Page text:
20. Quantum free energy landscapes from ab initio path integral metadynamics: Double proton transfer in the formic acid dimer is concerted but not correlated

      SciTech Connect

      Ivanov, Sergei D. Grant, Ian M.; Marx, Dominik

      2015-09-28

      With the goal of computing quantum free energy landscapes of reactive (bio)chemical systems in multi-dimensional space, we combine the metadynamics technique for sampling potential energy surfaces with the ab initio path integral approach to treating nuclear quantum motion. This unified method is applied to the double proton transfer process in the formic acid dimer (FAD), in order to study the nuclear quantum effects at finite temperatures without imposing a one-dimensional reaction coordinate or reducing the dimensionality. Importantly, the ab initio path integral metadynamics technique allows one to treat the hydrogen bonds and concomitant proton transfers in FAD strictly independently and thus provides direct access to the much discussed issue of whether the double proton transfer proceeds via a stepwise or concerted mechanism. The quantum free energy landscape we compute for this H-bonded molecular complex reveals that the two protons move in a concerted fashion from initial to product state, yet world-line analysis of the quantum correlations demonstrates that the protons are as quantum-uncorrelated at the transition state as they are when close to the equilibrium structure.

    1. Quantum free energy landscapes from ab initio path integral metadynamics: Double proton transfer in the formic acid dimer is concerted but not correlated

      NASA Astrophysics Data System (ADS)

      Ivanov, Sergei D.; Grant, Ian M.; Marx, Dominik

      2015-09-01

      With the goal of computing quantum free energy landscapes of reactive (bio)chemical systems in multi-dimensional space, we combine the metadynamics technique for sampling potential energy surfaces with the ab initio path integral approach to treating nuclear quantum motion. This unified method is applied to the double proton transfer process in the formic acid dimer (FAD), in order to study the nuclear quantum effects at finite temperatures without imposing a one-dimensional reaction coordinate or reducing the dimensionality. Importantly, the ab initio path integral metadynamics technique allows one to treat the hydrogen bonds and concomitant proton transfers in FAD strictly independently and thus provides direct access to the much discussed issue of whether the double proton transfer proceeds via a stepwise or concerted mechanism. The quantum free energy landscape we compute for this H-bonded molecular complex reveals that the two protons move in a concerted fashion from initial to product state, yet world-line analysis of the quantum correlations demonstrates that the protons are as quantum-uncorrelated at the transition state as they are when close to the equilibrium structure.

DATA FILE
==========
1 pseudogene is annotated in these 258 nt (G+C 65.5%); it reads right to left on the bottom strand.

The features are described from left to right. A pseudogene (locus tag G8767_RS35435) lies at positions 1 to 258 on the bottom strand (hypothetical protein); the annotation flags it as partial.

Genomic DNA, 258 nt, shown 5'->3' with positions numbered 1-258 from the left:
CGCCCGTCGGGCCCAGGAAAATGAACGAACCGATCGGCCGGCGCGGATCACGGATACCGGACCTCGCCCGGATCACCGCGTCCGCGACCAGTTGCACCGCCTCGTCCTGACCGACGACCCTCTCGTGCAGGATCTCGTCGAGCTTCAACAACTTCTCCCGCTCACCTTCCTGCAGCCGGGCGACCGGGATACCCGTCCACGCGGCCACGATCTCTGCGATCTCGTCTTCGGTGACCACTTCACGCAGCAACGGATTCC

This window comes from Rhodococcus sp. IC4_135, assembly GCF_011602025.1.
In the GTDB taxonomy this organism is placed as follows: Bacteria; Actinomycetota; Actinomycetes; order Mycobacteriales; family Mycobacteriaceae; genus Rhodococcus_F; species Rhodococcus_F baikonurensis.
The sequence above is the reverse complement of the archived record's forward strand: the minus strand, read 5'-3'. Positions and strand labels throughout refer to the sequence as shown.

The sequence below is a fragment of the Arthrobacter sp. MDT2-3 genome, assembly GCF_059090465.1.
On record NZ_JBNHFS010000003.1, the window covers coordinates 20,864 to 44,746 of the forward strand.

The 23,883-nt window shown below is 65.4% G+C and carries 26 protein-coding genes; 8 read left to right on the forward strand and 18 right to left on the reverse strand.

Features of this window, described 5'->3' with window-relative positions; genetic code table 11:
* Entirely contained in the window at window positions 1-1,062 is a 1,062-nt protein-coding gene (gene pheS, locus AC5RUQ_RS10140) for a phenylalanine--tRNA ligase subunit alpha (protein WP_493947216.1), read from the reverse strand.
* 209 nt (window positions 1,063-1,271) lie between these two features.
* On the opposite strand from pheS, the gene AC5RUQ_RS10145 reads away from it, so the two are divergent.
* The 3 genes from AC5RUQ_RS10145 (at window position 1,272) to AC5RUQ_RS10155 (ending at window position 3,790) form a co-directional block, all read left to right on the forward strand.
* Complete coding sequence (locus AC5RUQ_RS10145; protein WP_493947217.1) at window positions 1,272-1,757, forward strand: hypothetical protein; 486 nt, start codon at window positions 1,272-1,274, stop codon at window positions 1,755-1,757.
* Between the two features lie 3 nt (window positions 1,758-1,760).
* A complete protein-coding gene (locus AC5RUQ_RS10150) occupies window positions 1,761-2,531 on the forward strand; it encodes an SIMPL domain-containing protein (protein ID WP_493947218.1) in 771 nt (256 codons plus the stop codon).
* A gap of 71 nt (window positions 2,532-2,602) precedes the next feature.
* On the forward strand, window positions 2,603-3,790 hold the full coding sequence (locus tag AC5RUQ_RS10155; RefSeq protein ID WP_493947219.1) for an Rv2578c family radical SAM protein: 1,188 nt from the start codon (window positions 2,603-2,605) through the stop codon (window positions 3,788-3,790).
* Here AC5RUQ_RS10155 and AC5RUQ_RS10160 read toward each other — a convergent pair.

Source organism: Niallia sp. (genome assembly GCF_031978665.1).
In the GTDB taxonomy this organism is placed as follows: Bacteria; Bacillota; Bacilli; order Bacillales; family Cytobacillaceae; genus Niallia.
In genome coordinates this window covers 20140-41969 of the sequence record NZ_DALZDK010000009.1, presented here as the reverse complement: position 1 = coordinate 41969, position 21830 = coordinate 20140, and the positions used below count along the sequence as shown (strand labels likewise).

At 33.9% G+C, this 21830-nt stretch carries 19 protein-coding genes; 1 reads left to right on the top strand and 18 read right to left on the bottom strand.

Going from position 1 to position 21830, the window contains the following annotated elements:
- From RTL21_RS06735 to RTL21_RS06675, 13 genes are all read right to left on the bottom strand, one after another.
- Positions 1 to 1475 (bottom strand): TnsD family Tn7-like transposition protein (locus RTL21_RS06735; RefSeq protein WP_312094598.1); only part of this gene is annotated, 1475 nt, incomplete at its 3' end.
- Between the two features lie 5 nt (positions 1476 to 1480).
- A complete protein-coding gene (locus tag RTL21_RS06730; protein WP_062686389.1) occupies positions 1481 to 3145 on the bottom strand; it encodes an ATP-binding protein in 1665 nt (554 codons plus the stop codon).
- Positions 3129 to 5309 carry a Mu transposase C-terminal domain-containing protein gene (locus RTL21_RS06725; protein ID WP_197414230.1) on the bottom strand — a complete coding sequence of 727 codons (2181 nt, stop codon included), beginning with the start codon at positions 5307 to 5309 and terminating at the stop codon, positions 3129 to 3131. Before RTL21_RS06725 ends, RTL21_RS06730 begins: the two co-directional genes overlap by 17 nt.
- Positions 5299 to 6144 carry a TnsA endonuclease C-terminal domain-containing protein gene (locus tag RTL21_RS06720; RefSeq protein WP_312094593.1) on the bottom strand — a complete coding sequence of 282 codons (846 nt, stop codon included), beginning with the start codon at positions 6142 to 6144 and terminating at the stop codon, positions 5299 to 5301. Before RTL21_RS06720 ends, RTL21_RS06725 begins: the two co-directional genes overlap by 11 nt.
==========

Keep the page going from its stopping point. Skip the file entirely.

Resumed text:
2. A reliable acoustic path: Physical properties and a source localization method

      NASA Astrophysics Data System (ADS)

      Duan, Rui; Yang, Kun-De; Ma, Yuan-Liang; Lei, Bo

      2012-12-01

      The physical properties of a reliable acoustic path (RAP) are analysed and subsequently a weighted-subspace-fitting matched field (WSF-MF) method for passive localization is presented by exploiting the properties of the RAP environment. The RAP is an important acoustic duct in the deep ocean, which occurs when the receiver is placed near the bottom where the sound velocity exceeds the maximum sound velocity in the vicinity of the surface. It is found that in the RAP environment the transmission loss is rather low and no blind zone of surveillance exists in a medium range. The ray theory is used to explain these phenomena. Furthermore, the analysis of the arrival structures shows that the source localization method based on arrival angle is feasible in this environment. However, the conventional methods suffer from the complicated and inaccurate estimation of the arrival angle. In this paper, a straightforward WSF-MF method is derived to exploit the information about the arrival angles indirectly. The method is to minimize the distance between the signal subspace and the spanned space by the array manifold in a finite range-depth space rather than the arrival-angle space. Simulations are performed to demonstrate the features of the method, and the results are explained by the arrival structures in the RAP environment.

    3. Application of LAMBDA Method to the Calculation of Slant Path Wet Vapor Content of GPS Signals

      NASA Astrophysics Data System (ADS)

      Huang, Shan-Qi; Wang, Jie-Xian; Wang, Xiao-Ya; Chen, Jun-Ping

      2009-10-01